I’ve Never Felt More Sorry for Anyone

“Okay, everyone. Now we’re going to head to our outdoor activity!”

The petite, spry woman leading my week-long Humane Education Masters residency program popped up from her crosslegged position on the floor and led a dozen of us to her picturesque coastal Maine backyard.

It was day two of five and we had just finished another vegan lunch, 8-minute Tabata exercise, and circle sharing.


I glanced to my left, where our cohort’s lone male sat.

We’ll call him Tom.

Tom was tall, strapping, in his mid-30s, and looked like he’d never gone a day without a kiss on the cheek and a homemade oatmeal-raisin cookie. He headed outside with the rest of us, where we received the following instructions:

“You’re going to pick a partner, and one of you will close your eyes and be led around the garden by your partner. If your partner wants you to smell something, she’ll tap your nose. See something, your eyes. Taste something, your mouth. You’ll take ten minutes, then when you hear the sound of the gong, switch places with your parner.”

There was an actual gong. It was to the left of that flying saucer. …Or maybe the gong was just wind chimes. I’m not very good at naming things that hang outside.

As I slowly died on the inside, I snuck a look at Tom. His face was unreadable.

“Okay, pick a partner!”

I lost sight of Tom and paired up with a new friend. When it was my turn to lead, I spied him. His eyes were closed as he dutifully allowed a classmate to lead him towards a small pond. I could only imagine what was going through his mind.


I’d tell you more about the next twenty minutes, but I’ve spent the past month trying to block them out.

So what on earth was this male, meat-loving, midwestern Lutherian doing in northern Maine with a bunch of vegan hippies?

Tom was the new assistant dean of the university issuing our Masters degrees, and was in charge of liasing with the online programs.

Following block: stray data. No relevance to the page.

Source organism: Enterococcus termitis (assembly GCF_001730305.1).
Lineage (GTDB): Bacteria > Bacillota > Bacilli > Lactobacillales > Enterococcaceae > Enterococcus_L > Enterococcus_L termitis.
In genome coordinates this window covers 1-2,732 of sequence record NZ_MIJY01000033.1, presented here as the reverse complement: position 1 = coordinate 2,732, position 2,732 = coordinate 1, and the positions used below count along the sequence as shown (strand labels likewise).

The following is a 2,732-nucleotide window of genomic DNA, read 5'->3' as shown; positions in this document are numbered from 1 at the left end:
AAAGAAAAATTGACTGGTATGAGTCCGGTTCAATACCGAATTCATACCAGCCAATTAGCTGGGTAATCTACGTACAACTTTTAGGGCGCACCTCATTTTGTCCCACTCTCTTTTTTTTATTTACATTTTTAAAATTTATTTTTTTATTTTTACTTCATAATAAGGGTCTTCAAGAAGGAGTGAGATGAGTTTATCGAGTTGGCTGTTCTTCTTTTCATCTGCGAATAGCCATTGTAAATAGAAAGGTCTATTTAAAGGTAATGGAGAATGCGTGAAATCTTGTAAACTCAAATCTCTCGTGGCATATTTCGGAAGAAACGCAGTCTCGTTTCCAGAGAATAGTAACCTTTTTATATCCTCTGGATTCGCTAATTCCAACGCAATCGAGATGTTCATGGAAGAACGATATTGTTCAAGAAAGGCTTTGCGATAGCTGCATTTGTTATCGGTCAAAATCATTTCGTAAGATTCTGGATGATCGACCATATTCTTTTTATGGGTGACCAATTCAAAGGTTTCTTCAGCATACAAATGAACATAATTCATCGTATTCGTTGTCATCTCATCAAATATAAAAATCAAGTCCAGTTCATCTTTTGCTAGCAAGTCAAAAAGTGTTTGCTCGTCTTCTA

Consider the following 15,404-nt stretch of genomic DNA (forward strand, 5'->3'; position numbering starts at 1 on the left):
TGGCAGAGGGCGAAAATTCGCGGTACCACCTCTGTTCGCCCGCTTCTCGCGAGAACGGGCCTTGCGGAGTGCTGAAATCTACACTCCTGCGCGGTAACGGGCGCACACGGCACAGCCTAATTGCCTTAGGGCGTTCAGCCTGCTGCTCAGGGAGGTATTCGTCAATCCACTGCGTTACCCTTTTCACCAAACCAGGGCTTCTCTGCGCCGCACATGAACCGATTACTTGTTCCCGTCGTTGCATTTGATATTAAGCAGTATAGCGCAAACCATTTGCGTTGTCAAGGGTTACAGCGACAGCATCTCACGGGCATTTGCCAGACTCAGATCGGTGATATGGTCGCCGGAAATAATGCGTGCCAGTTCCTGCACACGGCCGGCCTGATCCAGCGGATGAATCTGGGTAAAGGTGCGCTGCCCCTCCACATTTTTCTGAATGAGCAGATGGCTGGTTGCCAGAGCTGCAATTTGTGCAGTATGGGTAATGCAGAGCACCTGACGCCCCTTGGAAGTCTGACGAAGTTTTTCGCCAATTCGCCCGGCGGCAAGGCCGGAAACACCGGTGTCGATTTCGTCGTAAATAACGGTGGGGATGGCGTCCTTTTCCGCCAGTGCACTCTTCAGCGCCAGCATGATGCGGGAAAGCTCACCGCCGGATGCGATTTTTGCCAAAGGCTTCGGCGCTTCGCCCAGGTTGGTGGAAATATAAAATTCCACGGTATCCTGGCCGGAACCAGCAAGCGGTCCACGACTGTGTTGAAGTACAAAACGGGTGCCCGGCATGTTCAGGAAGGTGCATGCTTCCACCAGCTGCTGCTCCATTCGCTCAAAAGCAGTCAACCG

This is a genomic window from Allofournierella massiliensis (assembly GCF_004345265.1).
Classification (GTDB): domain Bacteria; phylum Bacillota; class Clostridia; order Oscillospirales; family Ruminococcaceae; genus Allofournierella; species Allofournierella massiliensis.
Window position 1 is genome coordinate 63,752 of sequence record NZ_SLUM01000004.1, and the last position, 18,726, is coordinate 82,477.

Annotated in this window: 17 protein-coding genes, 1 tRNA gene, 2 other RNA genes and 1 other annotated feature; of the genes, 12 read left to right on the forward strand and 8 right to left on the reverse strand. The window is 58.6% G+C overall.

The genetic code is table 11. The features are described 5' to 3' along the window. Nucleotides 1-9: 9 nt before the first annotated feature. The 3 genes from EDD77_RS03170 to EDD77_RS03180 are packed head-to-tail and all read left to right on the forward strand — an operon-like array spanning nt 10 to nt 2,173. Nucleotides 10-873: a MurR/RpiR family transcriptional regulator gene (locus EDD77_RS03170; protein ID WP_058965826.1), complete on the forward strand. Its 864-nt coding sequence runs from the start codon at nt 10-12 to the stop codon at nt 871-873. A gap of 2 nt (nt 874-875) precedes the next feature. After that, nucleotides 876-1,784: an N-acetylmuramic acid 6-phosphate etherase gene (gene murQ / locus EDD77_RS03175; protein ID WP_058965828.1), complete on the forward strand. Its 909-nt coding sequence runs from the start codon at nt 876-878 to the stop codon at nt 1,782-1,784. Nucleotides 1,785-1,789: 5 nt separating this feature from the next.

And I thought I’d had some awful jobs.

The next day, three of us were paired with Tom to construct artwork with only what we found in nature. I created a kangaroo pouch out of my t-shirt and set off to scavenge. When I returned fifteen minutes later with my treasures, Tom had already begun pinning branches and leaves to a clothesline.

“Can I borrow one of those acorns?” he asked.

“Sure – take as many as you want!” I replied, and watched as he filled a magazine page-turned-pouch and tied it to the clothesline with a long piece of grass.

As our masterpiece came together, I declared, “We should call this Nature on the Line.”

He nodded approvingly while I attempted to affix two small pinecones to either side of a large one.

“This looks so wrong,” I laughed, holding it up. One of the smaller cones kept falling off. “Now it’s Lance Armstrong.”


My classmate and I erupted into giggles while Tom chuckled and shook his head. I suddenly realized his presence was the perfect talisman for not only our humane education pursuits, but the political climate everywhere:

Just because someone doesn’t look like you, doesn’t mean they’re not down to share some nuts.

When have you felt completely out of place?